Creating an atmosphere of fun and excitement means happier employees. This joy and loyalty, translates to their communications with clients and customers. Wouldn’t you rather a happy employee interact with your consumers, instead of one that’s pissed off?
One of the hardest strategies to implement, when re-aligning a corporate culture, is the idea of empowering employees. Most businesses are afraid of giving employees leeway when it comes to deciding on gifting, discounts, and other courtesy programs.
The truth of the matter is that, the number of people that abuse these systems is a lot less important than the amount of goodwill accrued by empowering employees with these options.
In other words, it’s generally better for a business to trust its employees to make intelligent decisions in regards to gifting and discounts. If you hired correctly, your employees should love the business and be loyal. They won’t steal or unnecessarily give out discounts.
Without the tools to focus on customer service, your employees will be handicapped when trying to shift the culture. It’s all about promising to make every single consumer happy and empowering your employees to fulfill that promise.
At the end of the day, changing a business culture to be more focused on customer service can be risky. It involves major changes in atmosphere, business processes, and sometimes requires re-hires. So, why do it? How does it affect the bottom line?
Honestly, there’s no way to say that changing your culture will net a 20% increase in sales. But, one of the largest trends in consumerism is an anti-corporate ideal. People are tired of K-Mart and Walmart, they want smaller businesses that care about them.
Armed with this knowledge, knowing that the trend is moving towards smaller – more customer service oriented – businesses, it seems intuitive that your business should embrace this culture change.
Aside from the changes in consumer behavior, good customer service is a marketing moment. The Internet has made it so easy for people to share great customer service stories, creating live testimonials for your business.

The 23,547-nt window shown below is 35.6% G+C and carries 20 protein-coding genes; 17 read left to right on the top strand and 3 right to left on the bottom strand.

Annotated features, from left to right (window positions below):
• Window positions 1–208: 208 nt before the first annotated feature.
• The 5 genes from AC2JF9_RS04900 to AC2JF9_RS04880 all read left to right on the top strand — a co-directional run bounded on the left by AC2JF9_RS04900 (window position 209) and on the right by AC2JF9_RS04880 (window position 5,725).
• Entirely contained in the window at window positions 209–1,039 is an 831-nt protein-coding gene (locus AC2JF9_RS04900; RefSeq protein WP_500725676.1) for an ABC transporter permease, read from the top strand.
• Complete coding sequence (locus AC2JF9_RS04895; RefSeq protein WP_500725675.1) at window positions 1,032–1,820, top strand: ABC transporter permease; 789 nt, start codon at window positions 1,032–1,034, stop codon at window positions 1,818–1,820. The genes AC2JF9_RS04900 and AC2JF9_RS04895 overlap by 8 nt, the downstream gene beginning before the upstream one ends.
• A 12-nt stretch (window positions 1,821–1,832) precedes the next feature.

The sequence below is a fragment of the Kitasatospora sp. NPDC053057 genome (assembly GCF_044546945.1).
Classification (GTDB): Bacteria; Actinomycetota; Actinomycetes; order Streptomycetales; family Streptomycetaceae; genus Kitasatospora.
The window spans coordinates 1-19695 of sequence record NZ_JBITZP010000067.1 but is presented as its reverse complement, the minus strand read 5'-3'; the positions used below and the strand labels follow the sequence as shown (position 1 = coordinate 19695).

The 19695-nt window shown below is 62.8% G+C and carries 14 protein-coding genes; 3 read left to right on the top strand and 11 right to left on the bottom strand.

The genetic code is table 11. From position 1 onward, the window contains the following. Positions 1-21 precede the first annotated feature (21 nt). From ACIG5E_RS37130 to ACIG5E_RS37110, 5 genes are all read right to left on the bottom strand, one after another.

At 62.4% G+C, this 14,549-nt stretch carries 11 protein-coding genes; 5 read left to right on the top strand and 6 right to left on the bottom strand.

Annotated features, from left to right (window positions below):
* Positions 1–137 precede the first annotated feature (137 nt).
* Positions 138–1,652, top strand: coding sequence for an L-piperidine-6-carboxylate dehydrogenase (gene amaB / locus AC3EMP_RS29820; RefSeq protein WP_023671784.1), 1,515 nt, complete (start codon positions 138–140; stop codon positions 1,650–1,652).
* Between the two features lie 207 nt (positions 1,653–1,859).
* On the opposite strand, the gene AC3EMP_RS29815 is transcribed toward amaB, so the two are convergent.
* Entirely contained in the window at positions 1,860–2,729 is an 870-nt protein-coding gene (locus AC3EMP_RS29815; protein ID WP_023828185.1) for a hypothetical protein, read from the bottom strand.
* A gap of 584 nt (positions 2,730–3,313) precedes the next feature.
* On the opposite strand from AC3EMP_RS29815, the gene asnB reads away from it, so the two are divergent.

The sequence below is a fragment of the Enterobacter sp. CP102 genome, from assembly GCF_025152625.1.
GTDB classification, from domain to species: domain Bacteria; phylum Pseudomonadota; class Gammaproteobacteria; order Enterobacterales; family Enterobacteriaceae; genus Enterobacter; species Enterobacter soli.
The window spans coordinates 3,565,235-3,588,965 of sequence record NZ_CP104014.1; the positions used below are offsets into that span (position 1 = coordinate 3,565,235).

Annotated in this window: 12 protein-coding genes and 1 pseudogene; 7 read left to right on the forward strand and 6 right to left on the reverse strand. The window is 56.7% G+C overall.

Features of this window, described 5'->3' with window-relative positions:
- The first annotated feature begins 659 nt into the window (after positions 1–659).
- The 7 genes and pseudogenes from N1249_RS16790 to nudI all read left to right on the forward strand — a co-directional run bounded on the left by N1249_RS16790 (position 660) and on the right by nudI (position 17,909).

It’s in every businesses best interest to invest in great customer service to maximize the number of marketing moments they create.
Measuring the success of a cultural shift is difficult since there aren’t true quantitative metrics; culture is qualitative to begin with. Instead, we look for indicators to determine if we’re achieving the results we need.
Note that it’s important not to mold your corporate culture to be a copy of someone like Zappos. Successful business cultures, like personalities, are unique and exciting. They define who you are.
Unrequested Positive Testimonials
The first and most telling indicator of a successful business culture is random positive testimonials. Few things are more amazing than a customer telling you how great your business is and what you mean to them.
Exciting Company Atmosphere
Another indicator is company excitement. Have your employees added their unique personality to their desks? Have you empowered them to bring their personality to the office and add to the company culture?
Making your employees feel invested in the company makes adoption of the company culture easier and more complete.
Exceptional Dedication and Loyalty
It’s one thing to be dedicated to the job and another to be dedicated to the company. Employees that love what they do are more productive and caring than their counterparts. If your business culture doesn’t inspire loyalty among your employees, how can it be expected to create loyal consumers?
We’ve gone through the era of online marketing and social media, we’re on the verge of a period where company culture will be scrutinized. How we interact as a company and how we define our business personality will drive our success as consumers become more sophisticated.
How are you shifting your company culture? What have you seen that has worked? Leave a comment and let us know about your experiences!